Wednesday, December 15, 2010

Studying in Sweden – Native vs. Foreigner

OK – so one of the perks of living in Sweden (or up until this year even not living in Sweden) has been free access to University education. Swedish schools have offered Bachelors and Masters courses free of charge to students from around the world.

Why? Because up until this year, universities in Sweden got paid per passing student, per course, irregardless of whether the student ever had or would be a tax-paying resident of Sweden. This means it was in the universities 'best interest to recruit as many students as possible, to continue getting more and more funding each year. And so, yes, foreign students were a cash cow.

But as of 2011, this cash cow will dry up. Foreign students will have to pay their own way. And that, my friends, changes everything. Each school is working on setting up their own fees starting at around 100,000 sek per year, but no one knows just what to expect. How many foreign students will want to pay for education in Sweden? And what will that mean for the quality of the courses offered by the Swedish schools, will it increase with a new price tag? How many of these English Masters will weather the storm?

Applications are usually due for foreigners in January. It will be a good litmus test for next fall. This could mean good news to open up more spots for Swedes, but as the economy picks up, fewer Swedes will enroll in graduate school.

Part of my reason for asking this is a personal one. I'm debating applying for a Masters for the fall. But I wonder if there will be any left!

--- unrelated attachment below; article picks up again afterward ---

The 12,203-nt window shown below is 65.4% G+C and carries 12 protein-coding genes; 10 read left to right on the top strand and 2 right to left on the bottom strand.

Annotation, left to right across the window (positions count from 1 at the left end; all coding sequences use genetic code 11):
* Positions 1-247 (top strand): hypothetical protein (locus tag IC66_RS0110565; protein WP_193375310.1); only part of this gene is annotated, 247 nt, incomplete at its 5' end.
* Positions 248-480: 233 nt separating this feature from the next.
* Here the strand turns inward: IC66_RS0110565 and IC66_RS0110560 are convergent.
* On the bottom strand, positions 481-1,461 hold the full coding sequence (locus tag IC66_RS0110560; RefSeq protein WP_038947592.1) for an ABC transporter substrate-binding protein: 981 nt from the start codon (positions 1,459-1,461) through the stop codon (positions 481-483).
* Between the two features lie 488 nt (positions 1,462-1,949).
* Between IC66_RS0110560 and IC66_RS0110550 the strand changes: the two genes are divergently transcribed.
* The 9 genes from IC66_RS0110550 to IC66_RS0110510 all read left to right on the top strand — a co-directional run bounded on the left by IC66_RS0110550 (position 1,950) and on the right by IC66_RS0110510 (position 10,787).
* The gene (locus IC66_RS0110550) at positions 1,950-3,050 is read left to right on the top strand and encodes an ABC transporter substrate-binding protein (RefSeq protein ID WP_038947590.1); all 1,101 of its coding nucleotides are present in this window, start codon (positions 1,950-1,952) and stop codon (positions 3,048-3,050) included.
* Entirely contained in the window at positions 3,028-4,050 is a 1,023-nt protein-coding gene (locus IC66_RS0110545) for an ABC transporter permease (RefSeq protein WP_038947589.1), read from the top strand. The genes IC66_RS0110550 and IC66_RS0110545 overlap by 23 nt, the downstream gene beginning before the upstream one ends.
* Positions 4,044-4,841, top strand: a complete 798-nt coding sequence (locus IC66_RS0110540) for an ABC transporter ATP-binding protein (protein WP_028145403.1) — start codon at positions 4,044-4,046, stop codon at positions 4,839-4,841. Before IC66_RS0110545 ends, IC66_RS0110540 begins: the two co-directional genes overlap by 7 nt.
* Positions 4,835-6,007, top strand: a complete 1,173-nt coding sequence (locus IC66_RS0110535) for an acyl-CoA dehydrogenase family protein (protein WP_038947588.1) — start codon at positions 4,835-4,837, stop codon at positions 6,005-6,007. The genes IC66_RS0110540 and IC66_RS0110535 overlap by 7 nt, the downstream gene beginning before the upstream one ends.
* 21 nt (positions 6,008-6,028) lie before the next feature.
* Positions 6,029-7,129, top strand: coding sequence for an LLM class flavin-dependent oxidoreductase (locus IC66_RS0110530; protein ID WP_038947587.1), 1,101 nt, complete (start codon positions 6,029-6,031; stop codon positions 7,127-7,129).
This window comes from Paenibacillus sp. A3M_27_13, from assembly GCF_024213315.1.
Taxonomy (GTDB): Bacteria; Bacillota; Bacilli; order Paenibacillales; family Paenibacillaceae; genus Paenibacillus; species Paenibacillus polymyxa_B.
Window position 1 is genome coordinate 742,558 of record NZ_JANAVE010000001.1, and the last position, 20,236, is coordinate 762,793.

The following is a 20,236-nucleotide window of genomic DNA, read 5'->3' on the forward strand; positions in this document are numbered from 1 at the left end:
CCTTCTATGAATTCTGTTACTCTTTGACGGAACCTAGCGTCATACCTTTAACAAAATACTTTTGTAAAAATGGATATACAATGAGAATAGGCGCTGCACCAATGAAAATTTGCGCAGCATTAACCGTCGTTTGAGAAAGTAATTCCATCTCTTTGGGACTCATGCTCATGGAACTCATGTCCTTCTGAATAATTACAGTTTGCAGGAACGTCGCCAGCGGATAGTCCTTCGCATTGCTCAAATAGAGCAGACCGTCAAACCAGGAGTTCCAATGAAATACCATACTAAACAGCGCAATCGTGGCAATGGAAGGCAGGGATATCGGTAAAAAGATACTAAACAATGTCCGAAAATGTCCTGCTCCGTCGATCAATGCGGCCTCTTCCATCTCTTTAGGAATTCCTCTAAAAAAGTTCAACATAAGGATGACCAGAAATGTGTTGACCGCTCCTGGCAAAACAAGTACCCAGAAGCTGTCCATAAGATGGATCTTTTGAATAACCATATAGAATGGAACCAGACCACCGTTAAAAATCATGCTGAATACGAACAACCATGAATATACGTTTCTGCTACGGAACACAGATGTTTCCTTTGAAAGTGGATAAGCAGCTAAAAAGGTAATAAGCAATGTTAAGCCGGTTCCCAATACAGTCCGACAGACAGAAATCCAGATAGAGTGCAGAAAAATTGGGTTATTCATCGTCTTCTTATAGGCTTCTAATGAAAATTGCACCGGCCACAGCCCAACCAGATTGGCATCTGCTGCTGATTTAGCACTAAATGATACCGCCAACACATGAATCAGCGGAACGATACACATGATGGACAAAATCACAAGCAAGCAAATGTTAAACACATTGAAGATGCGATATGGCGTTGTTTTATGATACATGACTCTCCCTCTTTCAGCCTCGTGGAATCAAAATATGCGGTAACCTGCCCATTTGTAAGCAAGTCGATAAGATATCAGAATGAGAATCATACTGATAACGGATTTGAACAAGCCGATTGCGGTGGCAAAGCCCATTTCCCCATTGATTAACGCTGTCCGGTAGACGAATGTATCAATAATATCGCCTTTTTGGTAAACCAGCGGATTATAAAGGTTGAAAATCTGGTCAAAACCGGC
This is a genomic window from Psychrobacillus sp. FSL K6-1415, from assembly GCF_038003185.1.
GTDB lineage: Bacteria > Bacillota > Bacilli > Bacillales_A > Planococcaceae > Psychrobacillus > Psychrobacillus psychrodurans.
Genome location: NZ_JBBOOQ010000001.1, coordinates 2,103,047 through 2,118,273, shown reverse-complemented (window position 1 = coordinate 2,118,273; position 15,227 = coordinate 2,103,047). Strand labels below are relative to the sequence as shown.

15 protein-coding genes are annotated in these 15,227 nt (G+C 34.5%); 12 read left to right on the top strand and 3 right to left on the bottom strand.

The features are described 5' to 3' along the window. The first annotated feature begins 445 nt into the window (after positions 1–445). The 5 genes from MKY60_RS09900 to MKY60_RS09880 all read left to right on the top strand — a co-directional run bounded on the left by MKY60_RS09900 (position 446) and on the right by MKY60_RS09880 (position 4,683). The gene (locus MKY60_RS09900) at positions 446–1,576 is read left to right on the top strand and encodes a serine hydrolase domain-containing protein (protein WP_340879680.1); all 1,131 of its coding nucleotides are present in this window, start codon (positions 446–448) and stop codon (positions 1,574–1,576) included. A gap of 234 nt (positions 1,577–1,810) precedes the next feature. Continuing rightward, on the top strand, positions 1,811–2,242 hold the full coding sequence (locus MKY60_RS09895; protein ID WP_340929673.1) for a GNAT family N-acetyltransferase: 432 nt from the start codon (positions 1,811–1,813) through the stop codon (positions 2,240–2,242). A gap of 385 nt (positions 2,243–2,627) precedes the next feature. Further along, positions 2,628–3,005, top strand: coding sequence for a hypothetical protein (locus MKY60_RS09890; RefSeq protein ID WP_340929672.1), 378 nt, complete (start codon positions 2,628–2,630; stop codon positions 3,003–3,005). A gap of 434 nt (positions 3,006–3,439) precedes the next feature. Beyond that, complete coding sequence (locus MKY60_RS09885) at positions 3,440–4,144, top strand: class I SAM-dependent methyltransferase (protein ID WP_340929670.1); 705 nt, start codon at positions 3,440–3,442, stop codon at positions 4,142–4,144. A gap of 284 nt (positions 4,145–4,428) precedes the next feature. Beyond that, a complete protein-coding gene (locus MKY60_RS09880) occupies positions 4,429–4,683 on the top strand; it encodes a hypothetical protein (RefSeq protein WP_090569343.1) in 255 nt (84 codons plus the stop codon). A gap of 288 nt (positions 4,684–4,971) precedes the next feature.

1. I've read and agree a bit with some dire predictions related to this. The prices for the new degrees are really very high, I think, and you still have to pay for living expenses. There are other places people will prefer to go, I think.

    It seems like it's been way too easy for students to get into the universities since it was in their interests to admit as many students as possible. Maybe the quality of students will be higher?

    I worry about it mostly because they'll be needing fewer teachers, and I'm a university instructor. I bet a lot of departments will shut down.

  2. I think, sadly, you are right. And I think the repercussions might be a lot bigger than people imagine. These programs employ a lot of academics that already struggle to find employment.

    I'm hoping that the quality of students might be higher, but also that in order to attract students, they might have to increase the quality of the courses as well.

  3. Foreign students in Australia pay very high fees and it hasn't stopped them coming. Though there are other problems because of it.